Diggy Raja, as the Congress party national general secretary Digvijaya Singh is called by his cronies, was a worried man when he hurriedly took the evening flight from New Delhi for Goa, a state he is supposed to be in-charge of at the party’s central office. His discomfort was understandable as his diktat had been defied and the plot he had authored was threatening to go haywire.
Singh, much against the desire of the party’s state unit chief Luizinho Faleiro, had earlier announced that the Congress would contest only 36 of the 40 seats in the Goa State Legislative Assembly polls, while getting into a tactical understanding with the Goa Forward (GF). The seats, the party had decided against contesting, included Fatorda constituency of South Goa.
After hectic parleys lasting two days, Singh was seen cutting a sorry figure on Saturday when he announced in Panaji that the Congress would contest 37 seats without having any understanding with the GF. Pain was writ large on his face when he emphasised that the party was united, though Faleiro was absent when he made the announcement.
Fatorda could be just one constituency which may or may not count for much when the new government is formed in India’s smallest state in mid-March, but the Fatorda controversy has exposed chinks in the Congress armoury while indicating all may not be well with the faction-ridden party.
What is alarming for the party is that the Fatorda controversy suggests factionalism is very much prevalent in the party’s central office since Faleiro was supposed to be in constant touch with a senior leader in New Delhi when party’s Fatorda block president Joseph Silva filed his nomination and presented the mandatory Form B, duly signed by Faleiro, establishing his credentials as the official Congress party candidate from the constituency.
Singh had reasons to be miffed with Faleiro since he had decided to leave aside Fatorda seat for the incumbent independent state lawmaker and now GF mentor
who had preferred to lobby for the Congress support in New Delhi.
An annoyed Singh instructed the state unit to withdraw Form B issued to Silva which was duly complied with. Only Faleiro’s emissary reached the returning officer’s office after the process of filing of nominations had got over.
Singh tried to prevail upon Faleiro and the state unit to withdraw Silva’s candidature. Intense talks over the next two days made no headway as the state unit stuck to its condition of withdrawing Silva from the fray only if the GF withdrew its candidates from two other seats, namely Saligao and Velim in lieu of Fatorda, which was not acceptable to Serdesai and the GF. Faleiro remained undeterred and Silva in the fray when the last date for withdrawal elapsed on Saturday afternoon.
A peeved Serdesai, who was earlier accused by the Congress insiders of entering into a private deal with Singh to procure support, lost no time in charging Faleiro of being in cahoots with Goa’s ruling BJP and entering into a secret private deal with Defence Minister Manohar Parrikar under which he would not be chargesheeted in a corruption case that was filed against him when Parrikar was the Goa chief minister.
Singh-Faleiro face-off was in the offing for some time, as they had taken divergent routes to reach the common goal to bringing the Congress party back to power in the coastal south-western state. While Faleiro was against the alliance, Singh advocated for it, especially with the GF. Also, while Faleiro wanted to replace old and failed leaders by giving chance to new young faces, Singh was opposed to denying party nominations to the old guard. This was also due to the fact that they draw their respective strengths from two top most individuals of the party.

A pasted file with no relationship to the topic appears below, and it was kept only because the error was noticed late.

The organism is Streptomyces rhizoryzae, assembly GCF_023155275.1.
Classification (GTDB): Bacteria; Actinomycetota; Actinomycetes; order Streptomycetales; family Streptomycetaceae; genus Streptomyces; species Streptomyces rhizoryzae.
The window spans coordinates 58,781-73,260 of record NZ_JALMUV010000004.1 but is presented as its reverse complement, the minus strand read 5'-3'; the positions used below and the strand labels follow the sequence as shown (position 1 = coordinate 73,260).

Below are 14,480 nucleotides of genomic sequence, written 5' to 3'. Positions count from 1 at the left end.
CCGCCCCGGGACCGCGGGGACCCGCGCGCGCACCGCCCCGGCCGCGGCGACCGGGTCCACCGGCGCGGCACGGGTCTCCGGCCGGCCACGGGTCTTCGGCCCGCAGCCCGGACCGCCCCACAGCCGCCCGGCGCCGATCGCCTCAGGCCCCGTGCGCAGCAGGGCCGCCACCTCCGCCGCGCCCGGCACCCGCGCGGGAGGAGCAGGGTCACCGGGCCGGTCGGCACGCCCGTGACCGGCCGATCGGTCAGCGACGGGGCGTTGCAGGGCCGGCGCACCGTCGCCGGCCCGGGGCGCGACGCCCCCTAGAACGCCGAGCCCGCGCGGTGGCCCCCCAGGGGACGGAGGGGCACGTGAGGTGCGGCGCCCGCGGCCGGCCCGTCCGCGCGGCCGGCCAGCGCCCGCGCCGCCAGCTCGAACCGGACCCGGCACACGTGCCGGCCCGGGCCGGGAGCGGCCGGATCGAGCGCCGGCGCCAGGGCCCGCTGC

While Singh is supposed to be part of a coterie around Congress vice-president Rahul Gandhi, Falerio is supposed to be close to Rahul’s mother and the party’s national president Sonia Gandhi. The coterie around Rahul is being blamed for trying to create fissures between the mother and son and hasten the process of installing Rahul as the new Congress president in place of Sonia, who is not keeping well for some time now. The change at the top is inevitable, but the hurry of the coterie around Rahul is questionable.
This coterie is also being blamed for Rahul’s decision to move out of his mother’s bungalow at 10 Janpath and move into his own Tughlak Lane bungalow which he has used in the past as his office.
It is not that unlike son Rahul, mother Sonia is not surrounded by a coterie and takes her decisions independently. The coterie around Sonia is, however, not prepared to let her handover the reigns of the party to Rahul yet, fearing they would be shunted out from their key posts. It is no secrets in the political circle that the younger Gandhi differs over roles of the Sonia coterie in the future setup of the party.
The coterie politics which has been in existence since the days of Indira Gandhi and considered a bane for the party, leading to its sharp decline. However, existence of two coteries and with both working at cross purposes may come into the way of Rahul's desire to rebuild the party and make it fighting fit for the 2019 General Elections where he is likely to be pitched once again against Prime Minister Narendra Modi.
The ugly factional fight that reared its head in Goa to potentially undermine its prospects when the state goes to polls on 4 February may just be a pointer towards the troubles brewing within the 131-year-old party, trying to find its foothold in Indian politics yet again.
Published Date: Jan 22, 2017 20:02 PM | Updated Date: Jan 22, 2017 20:02 PM